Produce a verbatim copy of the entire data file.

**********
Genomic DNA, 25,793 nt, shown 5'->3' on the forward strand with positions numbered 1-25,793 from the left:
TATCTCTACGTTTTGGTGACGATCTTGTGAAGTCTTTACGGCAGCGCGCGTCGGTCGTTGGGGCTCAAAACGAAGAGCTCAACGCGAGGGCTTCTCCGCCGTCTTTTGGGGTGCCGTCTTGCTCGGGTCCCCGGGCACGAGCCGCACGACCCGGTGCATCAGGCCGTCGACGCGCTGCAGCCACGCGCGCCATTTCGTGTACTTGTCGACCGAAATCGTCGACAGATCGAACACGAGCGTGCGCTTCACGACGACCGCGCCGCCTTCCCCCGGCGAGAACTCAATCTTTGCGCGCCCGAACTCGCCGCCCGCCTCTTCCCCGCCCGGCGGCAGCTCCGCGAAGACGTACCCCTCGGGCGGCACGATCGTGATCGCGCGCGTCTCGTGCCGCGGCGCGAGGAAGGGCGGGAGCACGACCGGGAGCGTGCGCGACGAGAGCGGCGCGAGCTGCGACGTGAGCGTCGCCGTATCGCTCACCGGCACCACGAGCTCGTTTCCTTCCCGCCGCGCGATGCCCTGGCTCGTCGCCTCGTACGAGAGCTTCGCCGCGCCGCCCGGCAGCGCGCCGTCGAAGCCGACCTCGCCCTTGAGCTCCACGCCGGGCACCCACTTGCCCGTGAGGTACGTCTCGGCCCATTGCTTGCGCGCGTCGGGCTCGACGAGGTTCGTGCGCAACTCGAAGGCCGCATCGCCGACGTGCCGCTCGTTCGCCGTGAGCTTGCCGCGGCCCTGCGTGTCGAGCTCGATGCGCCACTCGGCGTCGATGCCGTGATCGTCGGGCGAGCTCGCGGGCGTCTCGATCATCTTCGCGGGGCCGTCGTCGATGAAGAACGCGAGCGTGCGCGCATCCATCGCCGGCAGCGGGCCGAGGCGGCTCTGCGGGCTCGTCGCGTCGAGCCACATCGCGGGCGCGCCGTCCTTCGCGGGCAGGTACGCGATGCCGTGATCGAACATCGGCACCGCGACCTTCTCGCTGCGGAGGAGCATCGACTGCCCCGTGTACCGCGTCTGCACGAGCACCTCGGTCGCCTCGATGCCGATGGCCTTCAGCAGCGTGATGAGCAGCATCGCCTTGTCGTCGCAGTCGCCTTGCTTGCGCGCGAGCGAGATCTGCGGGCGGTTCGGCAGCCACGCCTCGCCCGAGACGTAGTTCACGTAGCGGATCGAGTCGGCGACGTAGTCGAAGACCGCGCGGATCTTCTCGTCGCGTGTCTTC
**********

Genomic DNA, 25,793 nt, shown 5'->3' on the forward strand with positions numbered 1-25,793 from the left:
TATCTCTACGTTTTGGTGACGATCTTGTGAAGTCTTTACGGCAGCGCGCGTCGGTCGTTGGGGCTCAAAACGAAGAGCTCAACGCGAGGGCTTCTCCGCCGTCTTTTGGGGTGCCGTCTTGCTCGGGTCCCCGGGCACGAGCCGCACGACCCGGTGCATCAGGCCGTCGACGCGCTGCAGCCACGCGCGCCATTTCGTGTACTTGTCGACCGAAATCGTCGACAGATCGAACACGAGCGTGCGCTTCACGACGACCGCGCCGCCTTCCCCCGGCGAGAACTCAATCTTTGCGCGCCCGAACTCGCCGCCCGCCTCTTCCCCGCCCGGCGGCAGCTCCGCGAAGACGTACCCCTCGGGCGGCACGATCGTGATCGCGCGCGTCTCGTGCCGCGGCGCGAGGAAGGGCGGGAGCACGACCGGGAGCGTGCGCGACGAGAGCGGCGCGAGCTGCGACGTGAGCGTCGCCGTATCGCTCACCGGCACCACGAGCTCGTTTCCTTCCCGCCGCGCGATGCCCTGGCTCGTCGCCTCGTACGAGAGCTTCGCCGCGCCGCCCGGCAGCGCGCCGTCGAAGCCGACCTCGCCCTTGAGCTCCACGCCGGGCACCCACTTGCCCGTGAGGTACGTCTCGGCCCATTGCTTGCGCGCGTCGGGCTCGACGAGGTTCGTGCGCAACTCGAAGGCCGCATCGCCGACGTGCCGCTCGTTCGCCGTGAGCTTGCCGCGGCCCTGCGTGTCGAGCTCGATGCGCCACTCGGCGTCGATGCCGTGATCGTCGGGCGAGCTCGCGGGCGTCTCGATCATCTTCGCGGGGCCGTCGTCGATGAAGAACGCGAGCGTGCGCGCATCCATCGCCGGCAGCGGGCCGAGGCGGCTCTGCGGGCTCGTCGCGTCGAGCCACATCGCGGGCGCGCCGTCCTTCGCGGGCAGGTACGCGATGCCGTGATCGAACATCGGCACCGCGACCTTCTCGCTGCGGAGGAGCATCGACTGCCCCGTGTACCGCGTCTGCACGAGCACCTCGGTCGCCTCGATGCCGATGGCCTTCAGCAGCGTGATGAGCAGCATCGCCTTGTCGTCGCAGTCGCCTTGCTTGCGCGCGAGCGAGATCTGCGGGCGGTTCGGCAGCCACGCCTCGCCCGAGACGTAGTTCACGTAGCGGATCGAGTCGGCGACGTAGTCGAAGACCGCGCGGATCTTCTCGTCGCGTGTCTTC